HR Health Check: Part 1 - Dealing with client demand
Updated: Feb 9
In this four-part HR health check series which we will run over the coming weeks, we consider four issues that businesses commonly experience around their people-driven processes and discuss ways they can be dealt with. In the first instalment, we discuss strategy and resourcing when it comes to dealing with client demand.
Businesses tend to struggle to predict demand, describing it as patchy, with hugely busy periods followed by quieter periods. To further complicate matters, staff book holidays and could be off sick - all leading to issues such as work load, staff burnout, labour utilisation, skills availability and productivity.
We are typically asked, “How do you stabilise demand across the team, whilst still delivering great client service and being productive?”
Firstly, we have listed questions below to allow you to better understand the context of the variation in demand you are facing. They will help the selection of one or more of the proposed solutions we list further on in the blog.
What type of work is being performed?
Does it require high or low skills to perform the work?
Are decisions made discretionary knowledge based, or simple rules based?
What type of training is required for employees - short and basic or long and complex?
What level of supervision is required?
Is it low due to high skills being needed to process the work, or is it high due to low skills being needed to produce the work?
The key point here relates to understanding the work and segmenting it to a granular level. This will give you more options to find solutions and respond to demand changes.
For work types with high demand variation, what skill is the main constraint? For example, across conveyancing processes, the task 'approve contract' requires high skill. The other tasks are mainly rules-based and can be performed by low-skill staff. Therefore, finding and training staff to perform the basic tasks is usually easy, but finding staff to perform high-skill tasks is usually more complex and time consuming.
Whilst we always analyse the issues by asking the above questions to develop bespoke solutions, rather than jumping to solutions, in this blog we will break that rule and simply set out some common strategies to assist your business.
Here are some of the common improvement actions to consider when responding to changes in demand.
Increase customer participation and self-service
Introducing self-service can be time consuming and costly, but consider the benefits. What proportion of the demand can be reduced by customers completing tasks themselves instead of contacting the company?
Consider an online knowledge base with a collection of:
Password reset capabilities
Online ordering and payment
The ability to log a service request
Community forums for customers to share information and provide helpful tips
Bots to help customers fix problems or respond to status and software updates
Maximise efficiency and cross train
The most overlooked solution probably relates to efficiency and cross-training, but it has the biggest long-term benefits.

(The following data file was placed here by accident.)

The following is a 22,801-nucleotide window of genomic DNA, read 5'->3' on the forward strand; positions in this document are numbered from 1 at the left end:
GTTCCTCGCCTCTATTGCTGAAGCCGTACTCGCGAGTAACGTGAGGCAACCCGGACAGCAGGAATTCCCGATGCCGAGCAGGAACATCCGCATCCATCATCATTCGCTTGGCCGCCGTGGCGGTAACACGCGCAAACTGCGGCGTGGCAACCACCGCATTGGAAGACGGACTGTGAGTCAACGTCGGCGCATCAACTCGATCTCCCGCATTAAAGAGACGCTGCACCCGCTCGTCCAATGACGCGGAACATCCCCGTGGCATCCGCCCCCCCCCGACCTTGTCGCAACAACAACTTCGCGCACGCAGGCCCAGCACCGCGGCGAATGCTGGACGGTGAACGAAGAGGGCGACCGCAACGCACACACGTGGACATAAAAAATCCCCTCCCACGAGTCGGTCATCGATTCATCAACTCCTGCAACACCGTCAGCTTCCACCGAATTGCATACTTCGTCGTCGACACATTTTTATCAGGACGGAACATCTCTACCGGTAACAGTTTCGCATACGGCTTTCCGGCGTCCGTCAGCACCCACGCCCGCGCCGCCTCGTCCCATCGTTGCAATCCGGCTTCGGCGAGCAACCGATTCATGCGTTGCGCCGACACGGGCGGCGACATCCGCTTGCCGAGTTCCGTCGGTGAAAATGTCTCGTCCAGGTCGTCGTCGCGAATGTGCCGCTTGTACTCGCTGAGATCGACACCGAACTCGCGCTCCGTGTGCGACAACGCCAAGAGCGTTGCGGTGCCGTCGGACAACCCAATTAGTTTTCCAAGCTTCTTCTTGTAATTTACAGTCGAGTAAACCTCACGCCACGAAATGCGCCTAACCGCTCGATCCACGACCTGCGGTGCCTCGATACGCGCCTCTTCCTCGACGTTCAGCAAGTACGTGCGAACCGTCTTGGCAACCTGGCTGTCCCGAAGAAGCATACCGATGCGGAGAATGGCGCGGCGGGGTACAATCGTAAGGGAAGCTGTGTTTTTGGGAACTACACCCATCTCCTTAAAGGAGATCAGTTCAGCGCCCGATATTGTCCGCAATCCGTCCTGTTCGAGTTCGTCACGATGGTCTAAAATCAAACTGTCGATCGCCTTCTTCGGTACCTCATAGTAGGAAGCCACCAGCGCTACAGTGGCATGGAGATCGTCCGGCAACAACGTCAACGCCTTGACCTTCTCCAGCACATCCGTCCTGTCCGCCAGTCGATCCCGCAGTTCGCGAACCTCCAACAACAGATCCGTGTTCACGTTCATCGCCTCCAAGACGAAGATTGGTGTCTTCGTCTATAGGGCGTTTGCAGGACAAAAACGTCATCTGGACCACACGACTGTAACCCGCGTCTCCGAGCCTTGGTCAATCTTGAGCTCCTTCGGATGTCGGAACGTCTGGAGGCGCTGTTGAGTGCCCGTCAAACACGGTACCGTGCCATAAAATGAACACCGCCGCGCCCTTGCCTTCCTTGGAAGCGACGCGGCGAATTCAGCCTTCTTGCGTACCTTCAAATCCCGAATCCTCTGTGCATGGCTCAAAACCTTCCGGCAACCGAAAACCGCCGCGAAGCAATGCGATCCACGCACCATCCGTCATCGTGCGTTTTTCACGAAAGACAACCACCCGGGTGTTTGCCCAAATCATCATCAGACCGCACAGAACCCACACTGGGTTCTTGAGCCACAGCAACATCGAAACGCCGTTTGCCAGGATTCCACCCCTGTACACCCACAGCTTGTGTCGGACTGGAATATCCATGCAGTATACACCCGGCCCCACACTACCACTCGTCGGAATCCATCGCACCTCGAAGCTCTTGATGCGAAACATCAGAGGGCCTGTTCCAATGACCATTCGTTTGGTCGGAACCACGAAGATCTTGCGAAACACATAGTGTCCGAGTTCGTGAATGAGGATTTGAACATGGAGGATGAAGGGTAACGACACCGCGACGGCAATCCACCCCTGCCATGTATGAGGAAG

For efficiency, analyse the process to establish the skills required to perform the work, and where every second of paid time is being used. Where there is paid time being used on non-value adding tasks, there will be opportunities to digitise and automate rules-based tasks.
For cross-training, consider tasks needed to maintain the response times. Identify other functions where capacity is not constrained, cross-train those people and bring them into the service when needed. This solution gives staff from other functions the chance to see, feel and understand what front line workers have to deal with every day. With more eyes on the process, more innovation takes place and overall organisation capability improves.
Read our previous blogs on how to do this, but don't be surprised to find your processes contain 90% non-value adding activity. If you could find only 10% to 20% capacity quickly, what difference would it make to managing demand and what financial benefits would be achieved?
Review your pricing in regards to demand during peak periods and non-peak periods. It’s the same principle as the cheaper ‘off-peak’ train tickets to stabilise passenger numbers. If this strategy wasn't used every peak train would be rammed and the network unable to cope.
Developing non-peak demand
Many companies wrestle with ideas to increase volume during periods of low demand, especially where there is a high-fixed, low-variable cost structure. Can you find ways to retain staff for busy periods by increasing demand at quieter times? Think of the impact of the incremental revenue on profitability. Can you provide another service to your customers or internal departments?
For example, think of all the offers we receive from hotels in order to encourage visits during the week or outside of the school holiday periods.
Can you use the quiet demand time to work on improvement projects or take the opportunity to train, coach and develop people?
Creating reservation systems
Using a reservation system can control demand, as customers can be encouraged to access the service at different times. Think of the pre-booked time slots you get when requesting technical help from your broadband provider, or delivery companies stating a delivery time slot for your goods to arrive.
Use temporary and part-time employees
For demand requiring low skills, hire temporary or casual workers to address peaks in demand. This is a common tactic for some companies during peak times such as Christmas and bank holidays.